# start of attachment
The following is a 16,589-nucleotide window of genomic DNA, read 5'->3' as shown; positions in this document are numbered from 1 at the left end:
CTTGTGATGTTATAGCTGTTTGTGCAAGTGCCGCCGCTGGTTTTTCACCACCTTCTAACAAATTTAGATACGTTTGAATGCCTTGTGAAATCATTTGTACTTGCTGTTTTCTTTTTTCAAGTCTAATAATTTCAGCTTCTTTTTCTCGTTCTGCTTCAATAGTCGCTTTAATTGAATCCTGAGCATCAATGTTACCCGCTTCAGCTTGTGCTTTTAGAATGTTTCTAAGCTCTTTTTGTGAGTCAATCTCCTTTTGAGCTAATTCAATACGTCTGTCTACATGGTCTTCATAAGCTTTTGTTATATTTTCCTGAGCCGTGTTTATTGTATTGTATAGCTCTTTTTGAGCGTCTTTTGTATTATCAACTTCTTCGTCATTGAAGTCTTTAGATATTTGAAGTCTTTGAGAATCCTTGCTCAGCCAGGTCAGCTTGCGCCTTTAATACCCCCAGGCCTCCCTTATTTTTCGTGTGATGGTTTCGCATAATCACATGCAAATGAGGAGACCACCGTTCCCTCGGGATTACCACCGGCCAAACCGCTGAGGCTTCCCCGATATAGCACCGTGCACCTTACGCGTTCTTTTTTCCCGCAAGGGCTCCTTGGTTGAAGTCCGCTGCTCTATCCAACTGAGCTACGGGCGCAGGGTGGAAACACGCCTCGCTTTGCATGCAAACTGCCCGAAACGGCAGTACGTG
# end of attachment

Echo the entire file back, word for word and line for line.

The following is a 16,589-nucleotide window of genomic DNA, read 5'->3' as shown; positions in this document are numbered from 1 at the left end:
CTTGTGATGTTATAGCTGTTTGTGCAAGTGCCGCCGCTGGTTTTTCACCACCTTCTAACAAATTTAGATACGTTTGAATGCCTTGTGAAATCATTTGTACTTGCTGTTTTCTTTTTTCAAGTCTAATAATTTCAGCTTCTTTTTCTCGTTCTGCTTCAATAGTCGCTTTAATTGAATCCTGAGCATCAATGTTACCCGCTTCAGCTTGTGCTTTTAGAATGTTTCTAAGCTCTTTTTGTGAGTCAATCTCCTTTTGAGCTAATTCAATACGTCTGTCTACATGGTCTTCATAAGCTTTTGTTATATTTTCCTGAGCCGTGTTTATTGTATTGTATAGCTCTTTTTGAGCGTCTTTTGTATTATCAACTTCTTCGTCATTGAAGTCTTTAGATATTTGAAGTCTTTGAGAATCCTTGCTCAGCCAGGTCAGCTTGCGCCTTTAATACCCCCAGGCCTCCCTTATTTTTCGTGTGATGGTTTCGCATAATCACATGCAAATGAGGAGACCACCGTTCCCTCGGGATTACCACCGGCCAAACCGCTGAGGCTTCCCCGATATAGCACCGTGCACCTTACGCGTTCTTTTTTCCCGCAAGGGCTCCTTGGTTGAAGTCCGCTGCTCTATCCAACTGAGCTACGGGCGCAGGGTGGAAACACGCCTCGCTTTGCATGCAAACTGCCCGAAACGGCAGTACGTG